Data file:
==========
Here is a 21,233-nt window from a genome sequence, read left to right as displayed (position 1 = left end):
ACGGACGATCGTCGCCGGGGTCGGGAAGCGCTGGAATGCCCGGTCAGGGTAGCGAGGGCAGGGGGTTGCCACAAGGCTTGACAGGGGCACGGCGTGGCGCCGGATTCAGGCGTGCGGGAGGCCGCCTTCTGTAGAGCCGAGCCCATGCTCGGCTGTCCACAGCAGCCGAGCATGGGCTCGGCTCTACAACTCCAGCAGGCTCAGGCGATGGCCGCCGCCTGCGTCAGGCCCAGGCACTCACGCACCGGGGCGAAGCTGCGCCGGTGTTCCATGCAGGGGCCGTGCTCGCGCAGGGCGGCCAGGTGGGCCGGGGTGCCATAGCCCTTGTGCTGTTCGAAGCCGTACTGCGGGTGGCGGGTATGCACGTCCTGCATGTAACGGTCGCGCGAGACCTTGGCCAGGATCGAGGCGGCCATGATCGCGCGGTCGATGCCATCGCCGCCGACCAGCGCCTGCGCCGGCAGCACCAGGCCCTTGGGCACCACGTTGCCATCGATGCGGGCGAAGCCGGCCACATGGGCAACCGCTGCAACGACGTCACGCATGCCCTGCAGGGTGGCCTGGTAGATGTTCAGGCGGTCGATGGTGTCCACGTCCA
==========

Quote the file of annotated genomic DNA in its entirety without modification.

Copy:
Here is a 21,233-nt window from a genome sequence, read left to right as displayed (position 1 = left end):
ACGGACGATCGTCGCCGGGGTCGGGAAGCGCTGGAATGCCCGGTCAGGGTAGCGAGGGCAGGGGGTTGCCACAAGGCTTGACAGGGGCACGGCGTGGCGCCGGATTCAGGCGTGCGGGAGGCCGCCTTCTGTAGAGCCGAGCCCATGCTCGGCTGTCCACAGCAGCCGAGCATGGGCTCGGCTCTACAACTCCAGCAGGCTCAGGCGATGGCCGCCGCCTGCGTCAGGCCCAGGCACTCACGCACCGGGGCGAAGCTGCGCCGGTGTTCCATGCAGGGGCCGTGCTCGCGCAGGGCGGCCAGGTGGGCCGGGGTGCCATAGCCCTTGTGCTGTTCGAAGCCGTACTGCGGGTGGCGGGTATGCACGTCCTGCATGTAACGGTCGCGCGAGACCTTGGCCAGGATCGAGGCGGCCATGATCGCGCGGTCGATGCCATCGCCGCCGACCAGCGCCTGCGCCGGCAGCACCAGGCCCTTGGGCACCACGTTGCCATCGATGCGGGCGAAGCCGGCCACATGGGCAACCGCTGCAACGACGTCACGCATGCCCTGCAGGGTGGCCTGGTAGATGTTCAGGCGGTCGATGGTGTCCACGTCCA